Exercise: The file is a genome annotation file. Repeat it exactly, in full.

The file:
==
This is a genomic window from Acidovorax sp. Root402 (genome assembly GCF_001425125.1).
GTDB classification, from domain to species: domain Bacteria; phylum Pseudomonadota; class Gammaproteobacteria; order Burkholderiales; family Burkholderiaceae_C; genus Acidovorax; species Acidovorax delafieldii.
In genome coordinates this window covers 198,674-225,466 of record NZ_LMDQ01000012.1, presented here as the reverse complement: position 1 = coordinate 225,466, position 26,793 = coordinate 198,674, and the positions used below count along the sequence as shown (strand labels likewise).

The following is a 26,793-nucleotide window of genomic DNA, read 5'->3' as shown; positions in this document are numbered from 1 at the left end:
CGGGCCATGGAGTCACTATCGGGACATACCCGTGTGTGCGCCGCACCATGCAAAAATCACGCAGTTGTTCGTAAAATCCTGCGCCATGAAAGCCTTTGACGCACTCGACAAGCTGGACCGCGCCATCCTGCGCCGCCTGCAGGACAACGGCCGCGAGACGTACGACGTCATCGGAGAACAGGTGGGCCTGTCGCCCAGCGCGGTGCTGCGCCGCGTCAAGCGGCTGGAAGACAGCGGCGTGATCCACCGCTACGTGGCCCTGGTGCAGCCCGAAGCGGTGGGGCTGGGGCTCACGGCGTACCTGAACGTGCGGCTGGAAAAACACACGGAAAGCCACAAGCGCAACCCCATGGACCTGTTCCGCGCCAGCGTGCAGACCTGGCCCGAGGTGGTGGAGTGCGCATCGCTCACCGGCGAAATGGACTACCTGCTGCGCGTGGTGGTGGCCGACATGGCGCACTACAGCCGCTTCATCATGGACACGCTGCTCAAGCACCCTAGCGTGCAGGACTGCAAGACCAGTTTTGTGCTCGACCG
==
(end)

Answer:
This is a genomic window from Acidovorax sp. Root402 (genome assembly GCF_001425125.1).
GTDB classification, from domain to species: domain Bacteria; phylum Pseudomonadota; class Gammaproteobacteria; order Burkholderiales; family Burkholderiaceae_C; genus Acidovorax; species Acidovorax delafieldii.
In genome coordinates this window covers 198,674-225,466 of record NZ_LMDQ01000012.1, presented here as the reverse complement: position 1 = coordinate 225,466, position 26,793 = coordinate 198,674, and the positions used below count along the sequence as shown (strand labels likewise).

The following is a 26,793-nucleotide window of genomic DNA, read 5'->3' as shown; positions in this document are numbered from 1 at the left end:
CGGGCCATGGAGTCACTATCGGGACATACCCGTGTGTGCGCCGCACCATGCAAAAATCACGCAGTTGTTCGTAAAATCCTGCGCCATGAAAGCCTTTGACGCACTCGACAAGCTGGACCGCGCCATCCTGCGCCGCCTGCAGGACAACGGCCGCGAGACGTACGACGTCATCGGAGAACAGGTGGGCCTGTCGCCCAGCGCGGTGCTGCGCCGCGTCAAGCGGCTGGAAGACAGCGGCGTGATCCACCGCTACGTGGCCCTGGTGCAGCCCGAAGCGGTGGGGCTGGGGCTCACGGCGTACCTGAACGTGCGGCTGGAAAAACACACGGAAAGCCACAAGCGCAACCCCATGGACCTGTTCCGCGCCAGCGTGCAGACCTGGCCCGAGGTGGTGGAGTGCGCATCGCTCACCGGCGAAATGGACTACCTGCTGCGCGTGGTGGTGGCCGACATGGCGCACTACAGCCGCTTCATCATGGACACGCTGCTCAAGCACCCTAGCGTGCAGGACTGCAAGACCAGTTTTGTGCTCGACCG